September is in full swing, which means we are heading into the depths of cold and flu season.
But a TikTok bathroom craze could help us through sniffles and congestion this autumn.
We all know that bathroom plants have been a huge trend over the past few years – however, it seems the 2021 update involves putting a bunch of eucalyptus in the shower.
Not only does this look visually pleasing, but these ‘bath bouquets’ are also great for our health – all because of the oil properties within eucalyptus.
Dr Jess Braid, co-founder of Adio Health, tells Metro.co.uk: ‘Eucalyptus is native to Australia and has been traditionally used historically for colds, flu, fever, aches and pains and inflammation. It’s high in volatile essential oils which gives the plant its distinctive scent.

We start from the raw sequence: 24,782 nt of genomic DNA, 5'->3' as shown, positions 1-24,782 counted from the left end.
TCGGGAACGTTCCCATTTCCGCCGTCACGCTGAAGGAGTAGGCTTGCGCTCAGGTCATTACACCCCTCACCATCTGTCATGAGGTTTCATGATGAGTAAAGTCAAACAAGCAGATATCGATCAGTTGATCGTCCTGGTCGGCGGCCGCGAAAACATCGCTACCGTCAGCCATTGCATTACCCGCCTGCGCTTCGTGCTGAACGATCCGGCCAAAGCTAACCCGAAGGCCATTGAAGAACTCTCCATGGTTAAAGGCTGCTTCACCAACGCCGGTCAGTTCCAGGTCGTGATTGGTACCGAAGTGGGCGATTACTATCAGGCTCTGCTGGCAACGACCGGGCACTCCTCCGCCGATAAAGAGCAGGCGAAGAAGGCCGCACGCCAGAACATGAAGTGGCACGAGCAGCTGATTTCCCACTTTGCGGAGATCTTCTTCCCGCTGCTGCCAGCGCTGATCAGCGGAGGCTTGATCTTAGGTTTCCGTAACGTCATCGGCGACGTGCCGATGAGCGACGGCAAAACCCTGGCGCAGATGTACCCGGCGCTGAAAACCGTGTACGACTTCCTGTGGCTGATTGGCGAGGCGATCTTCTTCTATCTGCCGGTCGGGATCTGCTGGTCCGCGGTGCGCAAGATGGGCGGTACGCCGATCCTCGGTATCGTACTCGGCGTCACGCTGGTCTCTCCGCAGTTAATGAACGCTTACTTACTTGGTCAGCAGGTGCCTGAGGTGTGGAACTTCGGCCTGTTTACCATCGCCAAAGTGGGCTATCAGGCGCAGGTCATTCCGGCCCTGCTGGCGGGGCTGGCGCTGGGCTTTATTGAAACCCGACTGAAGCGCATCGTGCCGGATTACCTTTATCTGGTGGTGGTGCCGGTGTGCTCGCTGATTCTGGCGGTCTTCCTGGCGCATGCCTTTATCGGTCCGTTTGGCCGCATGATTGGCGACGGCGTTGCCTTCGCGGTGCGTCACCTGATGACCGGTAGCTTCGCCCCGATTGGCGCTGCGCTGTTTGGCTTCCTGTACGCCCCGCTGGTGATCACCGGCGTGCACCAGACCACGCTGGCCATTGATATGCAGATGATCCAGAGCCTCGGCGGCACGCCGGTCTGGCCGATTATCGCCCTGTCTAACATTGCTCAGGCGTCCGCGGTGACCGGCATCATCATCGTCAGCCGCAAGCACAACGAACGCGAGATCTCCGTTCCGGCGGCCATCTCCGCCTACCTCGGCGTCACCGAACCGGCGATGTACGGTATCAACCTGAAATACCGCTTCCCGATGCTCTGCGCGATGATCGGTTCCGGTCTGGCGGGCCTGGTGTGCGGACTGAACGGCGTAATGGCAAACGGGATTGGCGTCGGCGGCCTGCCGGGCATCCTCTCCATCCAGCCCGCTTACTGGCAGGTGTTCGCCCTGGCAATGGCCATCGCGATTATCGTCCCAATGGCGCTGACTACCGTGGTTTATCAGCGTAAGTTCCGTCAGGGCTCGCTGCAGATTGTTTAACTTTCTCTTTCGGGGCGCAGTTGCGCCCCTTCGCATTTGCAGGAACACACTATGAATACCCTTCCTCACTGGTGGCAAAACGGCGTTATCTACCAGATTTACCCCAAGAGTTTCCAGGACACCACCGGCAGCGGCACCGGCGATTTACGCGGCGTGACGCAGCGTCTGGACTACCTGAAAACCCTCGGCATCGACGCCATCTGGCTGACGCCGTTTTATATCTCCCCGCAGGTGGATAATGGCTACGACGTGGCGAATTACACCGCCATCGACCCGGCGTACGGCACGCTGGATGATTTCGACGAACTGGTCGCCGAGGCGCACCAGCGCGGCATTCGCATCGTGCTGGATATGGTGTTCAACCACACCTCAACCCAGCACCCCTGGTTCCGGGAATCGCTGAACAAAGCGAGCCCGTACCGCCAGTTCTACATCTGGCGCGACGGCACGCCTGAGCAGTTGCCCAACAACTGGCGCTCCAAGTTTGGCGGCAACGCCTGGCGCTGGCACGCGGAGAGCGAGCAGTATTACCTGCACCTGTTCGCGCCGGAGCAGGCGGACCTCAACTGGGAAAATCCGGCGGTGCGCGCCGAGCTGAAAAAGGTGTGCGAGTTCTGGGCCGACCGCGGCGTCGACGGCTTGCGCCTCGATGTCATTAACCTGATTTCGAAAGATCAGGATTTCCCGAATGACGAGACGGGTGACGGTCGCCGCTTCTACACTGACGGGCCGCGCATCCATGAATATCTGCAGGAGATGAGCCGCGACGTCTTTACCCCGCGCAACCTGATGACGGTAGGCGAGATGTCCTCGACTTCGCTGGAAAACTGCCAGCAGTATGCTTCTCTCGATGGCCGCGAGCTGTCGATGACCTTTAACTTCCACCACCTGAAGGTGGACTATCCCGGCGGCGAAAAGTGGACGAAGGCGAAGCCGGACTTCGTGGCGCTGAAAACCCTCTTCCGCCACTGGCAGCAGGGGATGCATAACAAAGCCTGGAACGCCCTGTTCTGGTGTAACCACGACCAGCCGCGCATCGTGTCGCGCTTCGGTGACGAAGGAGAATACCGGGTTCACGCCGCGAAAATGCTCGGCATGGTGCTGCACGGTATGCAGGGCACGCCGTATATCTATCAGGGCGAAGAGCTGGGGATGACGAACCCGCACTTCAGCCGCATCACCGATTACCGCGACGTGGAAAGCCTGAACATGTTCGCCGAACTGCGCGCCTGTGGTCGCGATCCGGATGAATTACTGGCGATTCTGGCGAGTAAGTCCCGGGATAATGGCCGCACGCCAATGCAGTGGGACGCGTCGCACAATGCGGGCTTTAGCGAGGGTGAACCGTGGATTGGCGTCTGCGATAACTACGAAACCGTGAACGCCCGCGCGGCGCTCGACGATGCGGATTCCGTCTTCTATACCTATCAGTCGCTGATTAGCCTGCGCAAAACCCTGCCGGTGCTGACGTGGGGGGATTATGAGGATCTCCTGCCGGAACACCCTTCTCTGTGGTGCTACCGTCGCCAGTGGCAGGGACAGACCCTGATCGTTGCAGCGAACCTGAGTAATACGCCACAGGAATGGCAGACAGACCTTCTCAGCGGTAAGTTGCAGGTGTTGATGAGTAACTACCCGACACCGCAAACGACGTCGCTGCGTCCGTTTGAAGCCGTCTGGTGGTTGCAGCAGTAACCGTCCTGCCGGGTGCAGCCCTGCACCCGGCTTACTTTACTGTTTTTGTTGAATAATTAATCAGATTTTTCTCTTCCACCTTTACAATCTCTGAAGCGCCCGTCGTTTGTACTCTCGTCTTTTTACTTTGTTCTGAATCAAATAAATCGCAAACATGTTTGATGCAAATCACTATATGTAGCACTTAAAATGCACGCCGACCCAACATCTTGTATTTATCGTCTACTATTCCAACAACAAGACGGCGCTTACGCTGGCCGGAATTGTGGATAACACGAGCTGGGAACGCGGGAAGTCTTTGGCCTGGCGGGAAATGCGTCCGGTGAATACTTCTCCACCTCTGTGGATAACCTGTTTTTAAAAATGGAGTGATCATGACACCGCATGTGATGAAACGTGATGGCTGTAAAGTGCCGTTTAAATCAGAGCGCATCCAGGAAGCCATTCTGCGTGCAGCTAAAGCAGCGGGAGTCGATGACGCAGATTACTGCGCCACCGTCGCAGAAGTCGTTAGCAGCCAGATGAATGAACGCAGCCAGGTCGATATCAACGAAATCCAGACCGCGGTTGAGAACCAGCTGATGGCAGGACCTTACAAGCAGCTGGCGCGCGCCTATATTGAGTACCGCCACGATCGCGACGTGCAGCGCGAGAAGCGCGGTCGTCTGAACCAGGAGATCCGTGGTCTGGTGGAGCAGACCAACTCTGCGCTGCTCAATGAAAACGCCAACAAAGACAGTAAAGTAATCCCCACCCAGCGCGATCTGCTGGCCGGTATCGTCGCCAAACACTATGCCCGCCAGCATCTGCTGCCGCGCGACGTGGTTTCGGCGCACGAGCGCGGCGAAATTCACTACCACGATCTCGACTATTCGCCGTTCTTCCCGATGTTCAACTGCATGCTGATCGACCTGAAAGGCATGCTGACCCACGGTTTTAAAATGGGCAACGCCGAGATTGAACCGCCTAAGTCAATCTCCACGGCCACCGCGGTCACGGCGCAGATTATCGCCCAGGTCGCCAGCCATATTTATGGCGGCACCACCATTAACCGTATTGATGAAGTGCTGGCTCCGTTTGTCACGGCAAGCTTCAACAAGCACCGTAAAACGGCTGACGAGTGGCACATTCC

‘By hanging eucalyptus in the shower you activate the essential oils with the heat and steam and, as well as smelling great, inhaled eucalyptus has been shown to be anti-inflammatory, antibacterial and antiviral.’
This technique works as the steam from a hot shower helps to activate and release oils in the plant – allowing you to breath them in and feel the benefits as you scrub away.
But relieving a blocked nose isn’t the only perk to this unlikely shower addition.
Polly Shearer, bathroom expert at Drench.co.uk, says: ‘Adding eucalyptus to your shower is an effective way to reduce stress, congestion and even pain or swelling.
‘Eucalyptus oil has antiseptic, antimicrobial and anti-inflammatory properties which helps stimulate deep breathing and in turn clears your sinuses.’
So it can help sinus infections and respiratory health, as well as any other body pain. Not to mention the compounds within eucalyptus can be great for stress relief.
Simply put, it’s an all round crowd-pleaser.
It’s worth pointing out that other alternatives can be used to create these bath bouquets, such as rosemary, peppermint, lavender and lemongrass.
These not only smell divine but also boast fantastic health benefits, such as alleviating tension and boosting mental activity.
Credit: Original article published here.